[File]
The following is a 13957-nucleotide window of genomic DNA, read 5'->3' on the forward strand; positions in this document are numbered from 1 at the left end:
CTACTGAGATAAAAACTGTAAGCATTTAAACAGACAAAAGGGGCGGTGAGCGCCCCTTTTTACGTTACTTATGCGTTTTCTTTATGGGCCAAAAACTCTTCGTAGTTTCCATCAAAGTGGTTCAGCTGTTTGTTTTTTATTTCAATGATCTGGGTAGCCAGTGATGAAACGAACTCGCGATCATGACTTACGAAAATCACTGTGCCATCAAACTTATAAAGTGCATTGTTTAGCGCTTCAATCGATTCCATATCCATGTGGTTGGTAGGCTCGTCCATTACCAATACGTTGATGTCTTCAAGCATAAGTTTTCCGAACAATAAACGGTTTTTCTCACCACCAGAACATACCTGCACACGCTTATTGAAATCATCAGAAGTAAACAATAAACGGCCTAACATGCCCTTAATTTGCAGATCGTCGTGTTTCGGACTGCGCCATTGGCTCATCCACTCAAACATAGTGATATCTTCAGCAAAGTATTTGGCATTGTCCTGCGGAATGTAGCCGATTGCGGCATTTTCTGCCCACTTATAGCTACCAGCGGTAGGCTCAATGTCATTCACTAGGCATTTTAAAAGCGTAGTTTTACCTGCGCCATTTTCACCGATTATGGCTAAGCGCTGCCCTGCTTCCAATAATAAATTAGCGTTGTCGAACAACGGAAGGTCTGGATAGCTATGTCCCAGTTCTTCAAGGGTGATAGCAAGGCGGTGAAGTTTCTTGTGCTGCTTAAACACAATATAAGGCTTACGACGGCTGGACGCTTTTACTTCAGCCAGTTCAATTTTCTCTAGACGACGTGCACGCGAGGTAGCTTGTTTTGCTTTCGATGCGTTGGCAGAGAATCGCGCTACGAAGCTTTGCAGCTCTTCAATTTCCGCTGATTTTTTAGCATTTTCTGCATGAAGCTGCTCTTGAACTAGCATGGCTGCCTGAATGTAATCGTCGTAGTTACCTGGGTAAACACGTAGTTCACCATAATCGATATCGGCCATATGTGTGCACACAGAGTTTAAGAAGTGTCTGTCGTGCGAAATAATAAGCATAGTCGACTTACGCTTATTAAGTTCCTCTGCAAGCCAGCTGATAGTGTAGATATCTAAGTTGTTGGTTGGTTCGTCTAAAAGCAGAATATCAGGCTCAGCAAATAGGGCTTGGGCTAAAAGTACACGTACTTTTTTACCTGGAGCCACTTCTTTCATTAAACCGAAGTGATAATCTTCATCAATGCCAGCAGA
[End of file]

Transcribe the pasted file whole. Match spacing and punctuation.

The following is a 13957-nucleotide window of genomic DNA, read 5'->3' on the forward strand; positions in this document are numbered from 1 at the left end:
CTACTGAGATAAAAACTGTAAGCATTTAAACAGACAAAAGGGGCGGTGAGCGCCCCTTTTTACGTTACTTATGCGTTTTCTTTATGGGCCAAAAACTCTTCGTAGTTTCCATCAAAGTGGTTCAGCTGTTTGTTTTTTATTTCAATGATCTGGGTAGCCAGTGATGAAACGAACTCGCGATCATGACTTACGAAAATCACTGTGCCATCAAACTTATAAAGTGCATTGTTTAGCGCTTCAATCGATTCCATATCCATGTGGTTGGTAGGCTCGTCCATTACCAATACGTTGATGTCTTCAAGCATAAGTTTTCCGAACAATAAACGGTTTTTCTCACCACCAGAACATACCTGCACACGCTTATTGAAATCATCAGAAGTAAACAATAAACGGCCTAACATGCCCTTAATTTGCAGATCGTCGTGTTTCGGACTGCGCCATTGGCTCATCCACTCAAACATAGTGATATCTTCAGCAAAGTATTTGGCATTGTCCTGCGGAATGTAGCCGATTGCGGCATTTTCTGCCCACTTATAGCTACCAGCGGTAGGCTCAATGTCATTCACTAGGCATTTTAAAAGCGTAGTTTTACCTGCGCCATTTTCACCGATTATGGCTAAGCGCTGCCCTGCTTCCAATAATAAATTAGCGTTGTCGAACAACGGAAGGTCTGGATAGCTATGTCCCAGTTCTTCAAGGGTGATAGCAAGGCGGTGAAGTTTCTTGTGCTGCTTAAACACAATATAAGGCTTACGACGGCTGGACGCTTTTACTTCAGCCAGTTCAATTTTCTCTAGACGACGTGCACGCGAGGTAGCTTGTTTTGCTTTCGATGCGTTGGCAGAGAATCGCGCTACGAAGCTTTGCAGCTCTTCAATTTCCGCTGATTTTTTAGCATTTTCTGCATGAAGCTGCTCTTGAACTAGCATGGCTGCCTGAATGTAATCGTCGTAGTTACCTGGGTAAACACGTAGTTCACCATAATCGATATCGGCCATATGTGTGCACACAGAGTTTAAGAAGTGTCTGTCGTGCGAAATAATAAGCATAGTCGACTTACGCTTATTAAGTTCCTCTGCAAGCCAGCTGATAGTGTAGATATCTAAGTTGTTGGTTGGTTCGTCTAAAAGCAGAATATCAGGCTCAGCAAATAGGGCTTGGGCTAAAAGTACACGTACTTTTTTACCTGGAGCCACTTCTTTCATTAAACCGAAGTGATAATCTTCATCAATGCCAGCAGA